44% of heavy rainfall alerts for Mumbai were wrong in 2017, admits IMD
The information was revealed by the weather bureau in its reply to a reply to right to information querymumbai Updated: Mar 26, 2018 12:14 IST
The India Meteorological Department (IMD), Mumbai, issued 32 rainfall predictions in 2017, of which 14 turned out to be incorrect. This means 44% of the predictions of heavy, very heavy or extremely heavy rainfall warnings issued by IMD were incorrect. The information was revealed by the weather bureau in its reply to a reply to right to information (RTI) query. The southwest monsoon is active over Mumbai between June and September.
Meteorologists and independent advisor to the state said international weather agencies at major cities such as London, Miami, New York, and Dubai ensure they maintain 80% to 85% accuracy throughout the year.
Based on an RTI filed by activist Chetan Kothari in December, the IMD (Mumbai) responded to his query on Friday. “In a city like Mumbai, which is no stranger to extreme weather events, accurate predictions are very important for lakhs of commuters travelling daily. However, over the past two years, the accuracy for such predictions has been really poor. It is the same reason why lakhs of farmers are suffering in rural Maharashtra,” said Kothari.
IMD officials said variability of weather factors plays a major role during predictions, especially in tropical areas. “Every monsoon is different from the next one. It cannot be generalised as there is a difference of amount of rainfall, intensity variability of weather events and number of heavy rainfall days, among others. However, there is always scope for improvement,” said KS Hosalikar, deputy director general, western region, IMD. “Since it is forecast, there is a tendency that it may get deviated due to changing weather factors. This is just data from one year. Some years might not have challenges and forecasts have been 80% accurate.”
The verification of weather forecasts are further based on three separate categories – correct, moderate and unusable, he said. “We issue details from these three categories post our forecast for the state, citizens, commuters, and farmers. to use appropriately. As opposed to aviation forecasts which are very specific to flying zones and are more accurate, general forecasts are for larger areas or sub-divisions where the chances of variability are much more,” said Hosalikar.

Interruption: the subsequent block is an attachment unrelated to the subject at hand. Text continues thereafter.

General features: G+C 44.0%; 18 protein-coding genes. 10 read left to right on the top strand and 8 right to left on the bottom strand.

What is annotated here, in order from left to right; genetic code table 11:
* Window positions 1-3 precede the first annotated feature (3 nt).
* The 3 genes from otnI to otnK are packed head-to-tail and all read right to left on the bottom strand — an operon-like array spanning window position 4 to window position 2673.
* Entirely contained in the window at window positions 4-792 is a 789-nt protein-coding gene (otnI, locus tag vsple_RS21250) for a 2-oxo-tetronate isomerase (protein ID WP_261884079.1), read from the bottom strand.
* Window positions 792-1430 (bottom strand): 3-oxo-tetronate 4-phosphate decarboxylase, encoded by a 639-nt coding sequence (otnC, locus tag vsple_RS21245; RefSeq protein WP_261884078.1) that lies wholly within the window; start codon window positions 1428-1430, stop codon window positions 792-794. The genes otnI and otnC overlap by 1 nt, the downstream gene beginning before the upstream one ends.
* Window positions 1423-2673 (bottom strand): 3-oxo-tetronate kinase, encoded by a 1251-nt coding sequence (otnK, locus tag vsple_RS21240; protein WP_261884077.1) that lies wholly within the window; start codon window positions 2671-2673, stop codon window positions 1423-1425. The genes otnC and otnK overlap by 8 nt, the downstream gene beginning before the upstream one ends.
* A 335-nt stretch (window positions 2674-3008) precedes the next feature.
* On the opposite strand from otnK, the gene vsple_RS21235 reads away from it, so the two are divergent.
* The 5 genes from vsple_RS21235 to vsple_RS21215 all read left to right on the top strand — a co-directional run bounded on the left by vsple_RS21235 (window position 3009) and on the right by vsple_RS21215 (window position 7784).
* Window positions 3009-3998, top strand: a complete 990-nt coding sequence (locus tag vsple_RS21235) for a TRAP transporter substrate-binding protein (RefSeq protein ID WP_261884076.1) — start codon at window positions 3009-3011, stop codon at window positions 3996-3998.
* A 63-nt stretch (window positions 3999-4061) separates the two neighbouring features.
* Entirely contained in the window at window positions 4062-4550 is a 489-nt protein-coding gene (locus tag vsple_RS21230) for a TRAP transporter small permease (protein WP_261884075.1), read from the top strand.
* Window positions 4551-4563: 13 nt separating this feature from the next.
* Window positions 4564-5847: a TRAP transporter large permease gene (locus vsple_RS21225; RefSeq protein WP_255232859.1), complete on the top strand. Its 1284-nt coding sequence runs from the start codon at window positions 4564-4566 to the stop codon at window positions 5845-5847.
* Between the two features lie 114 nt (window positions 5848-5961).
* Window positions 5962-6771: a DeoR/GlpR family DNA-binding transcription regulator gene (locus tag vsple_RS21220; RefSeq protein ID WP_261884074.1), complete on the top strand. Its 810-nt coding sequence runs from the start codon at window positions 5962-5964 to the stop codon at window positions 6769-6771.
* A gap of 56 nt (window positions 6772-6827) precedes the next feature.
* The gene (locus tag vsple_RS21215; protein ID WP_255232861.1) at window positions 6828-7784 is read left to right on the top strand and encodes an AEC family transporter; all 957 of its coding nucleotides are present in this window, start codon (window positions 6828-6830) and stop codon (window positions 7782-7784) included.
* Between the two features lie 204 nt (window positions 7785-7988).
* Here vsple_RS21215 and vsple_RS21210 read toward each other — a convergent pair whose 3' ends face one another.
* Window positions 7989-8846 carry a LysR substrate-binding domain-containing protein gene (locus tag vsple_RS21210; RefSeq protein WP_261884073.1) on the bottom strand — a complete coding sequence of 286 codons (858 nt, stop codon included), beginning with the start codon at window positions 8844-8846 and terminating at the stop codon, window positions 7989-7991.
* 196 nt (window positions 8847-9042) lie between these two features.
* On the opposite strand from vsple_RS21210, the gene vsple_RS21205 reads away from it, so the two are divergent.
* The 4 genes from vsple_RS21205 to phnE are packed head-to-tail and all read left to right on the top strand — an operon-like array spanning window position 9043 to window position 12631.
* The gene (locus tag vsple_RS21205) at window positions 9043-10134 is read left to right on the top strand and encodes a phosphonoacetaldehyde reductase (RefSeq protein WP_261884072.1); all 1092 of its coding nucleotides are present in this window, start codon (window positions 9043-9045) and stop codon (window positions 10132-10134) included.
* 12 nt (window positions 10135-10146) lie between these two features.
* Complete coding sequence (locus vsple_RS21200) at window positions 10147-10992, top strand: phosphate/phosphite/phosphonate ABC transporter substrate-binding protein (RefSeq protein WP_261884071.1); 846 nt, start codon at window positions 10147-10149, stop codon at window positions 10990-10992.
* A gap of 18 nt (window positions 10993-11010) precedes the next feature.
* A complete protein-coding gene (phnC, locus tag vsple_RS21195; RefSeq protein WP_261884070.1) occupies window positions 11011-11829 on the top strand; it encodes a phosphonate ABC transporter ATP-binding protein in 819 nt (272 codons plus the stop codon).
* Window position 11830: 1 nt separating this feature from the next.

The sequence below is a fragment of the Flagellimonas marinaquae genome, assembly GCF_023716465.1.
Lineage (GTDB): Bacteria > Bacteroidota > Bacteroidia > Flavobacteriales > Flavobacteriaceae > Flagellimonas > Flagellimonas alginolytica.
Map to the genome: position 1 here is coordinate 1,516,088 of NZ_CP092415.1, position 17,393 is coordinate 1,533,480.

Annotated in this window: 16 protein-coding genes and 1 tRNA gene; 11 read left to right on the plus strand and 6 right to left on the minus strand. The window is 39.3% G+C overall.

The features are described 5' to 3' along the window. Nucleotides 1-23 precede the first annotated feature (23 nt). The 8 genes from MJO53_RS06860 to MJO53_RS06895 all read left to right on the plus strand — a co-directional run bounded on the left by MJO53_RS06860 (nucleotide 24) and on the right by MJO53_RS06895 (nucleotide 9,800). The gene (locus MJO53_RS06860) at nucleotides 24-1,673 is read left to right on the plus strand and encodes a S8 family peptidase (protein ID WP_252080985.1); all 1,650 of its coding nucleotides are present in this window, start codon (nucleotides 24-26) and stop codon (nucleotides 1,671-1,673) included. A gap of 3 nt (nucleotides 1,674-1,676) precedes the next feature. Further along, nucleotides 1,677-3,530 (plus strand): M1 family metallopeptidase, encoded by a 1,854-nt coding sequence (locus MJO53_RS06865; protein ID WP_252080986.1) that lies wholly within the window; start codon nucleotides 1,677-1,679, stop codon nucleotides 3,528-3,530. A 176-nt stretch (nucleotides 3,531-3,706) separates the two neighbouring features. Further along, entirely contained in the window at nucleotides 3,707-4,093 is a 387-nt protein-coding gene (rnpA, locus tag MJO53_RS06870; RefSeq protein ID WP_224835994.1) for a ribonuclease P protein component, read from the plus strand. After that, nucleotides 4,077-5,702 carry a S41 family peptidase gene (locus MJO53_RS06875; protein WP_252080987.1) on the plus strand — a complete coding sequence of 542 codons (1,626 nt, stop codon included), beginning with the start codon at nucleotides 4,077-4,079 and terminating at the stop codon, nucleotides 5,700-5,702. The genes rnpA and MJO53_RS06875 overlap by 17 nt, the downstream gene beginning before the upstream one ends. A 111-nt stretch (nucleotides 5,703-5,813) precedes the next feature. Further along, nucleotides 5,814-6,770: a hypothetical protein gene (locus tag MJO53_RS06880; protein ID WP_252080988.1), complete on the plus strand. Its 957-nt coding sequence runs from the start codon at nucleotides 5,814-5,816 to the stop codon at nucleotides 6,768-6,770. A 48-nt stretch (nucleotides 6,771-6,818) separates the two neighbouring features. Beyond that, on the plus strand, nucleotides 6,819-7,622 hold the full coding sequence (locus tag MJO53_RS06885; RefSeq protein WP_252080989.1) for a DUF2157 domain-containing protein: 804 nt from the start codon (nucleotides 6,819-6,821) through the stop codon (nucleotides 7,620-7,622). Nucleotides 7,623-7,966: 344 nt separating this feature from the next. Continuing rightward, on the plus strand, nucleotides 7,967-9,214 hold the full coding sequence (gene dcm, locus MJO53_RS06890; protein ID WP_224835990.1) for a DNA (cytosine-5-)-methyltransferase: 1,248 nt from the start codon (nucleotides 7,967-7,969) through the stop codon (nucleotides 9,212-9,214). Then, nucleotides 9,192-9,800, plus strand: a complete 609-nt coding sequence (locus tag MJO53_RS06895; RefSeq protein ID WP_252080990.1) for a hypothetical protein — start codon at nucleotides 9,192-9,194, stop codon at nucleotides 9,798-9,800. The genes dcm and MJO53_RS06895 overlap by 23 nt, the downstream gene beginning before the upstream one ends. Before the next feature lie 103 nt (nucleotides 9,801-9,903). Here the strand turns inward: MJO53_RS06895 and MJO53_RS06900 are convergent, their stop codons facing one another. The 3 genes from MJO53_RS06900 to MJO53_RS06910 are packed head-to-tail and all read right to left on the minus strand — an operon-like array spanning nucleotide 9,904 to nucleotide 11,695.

For weather predictions, IMD currently uses surface observations over land and sea that are received from different observatories, including that of the state government, automatic weather stations, upper air observational network where balloons are sent for data collection, satellite observations, and numerical weather predictions based weather models and surface charts. Forecasts vary from 0 to 2 hours – nowcasting, short range (12 to 72 hours), medium range forecasts (5 to 7 days), extended outlook (15-30 days), monthly forecast and long range forecast (for summer and monsoon).
Akshay Deoras, meteorologist and independent meteorological advisor to the Maharashtra government, said false alarms mainly happen in India because forecasters blindly rely on numbers instead of estimating impacts. “IMD Mumbai’s probability of correctly issuing a rainfall warning last year has been as good as getting a head or tail on tossing a coin. This kind of forecasting is dangerous as it leads to confusion among citizens due to randomness in false alarms. In many cases, thunderstorms act as game changers as models cannot accurately tell if they will produce 50 or 100mm rainfall. However, a smart forecaster should be able to make sense by checking other parameters,” he said.
Deoras added that IMD predictions on July 17, August 29 and September 19 advisories were so ambiguous that they gave all possibilities at the same time. “IMD’s verification is based on 24 hours rainfall accumulation and not the intensity. International agencies like the UK Met office, however, focuses more on issuing impact specific weather advisories, which are backed by regular research and assessment of changing climatic and environmental scenarios. They have an accuracy rate of 80-85%, sometimes even up to 90%,” he said.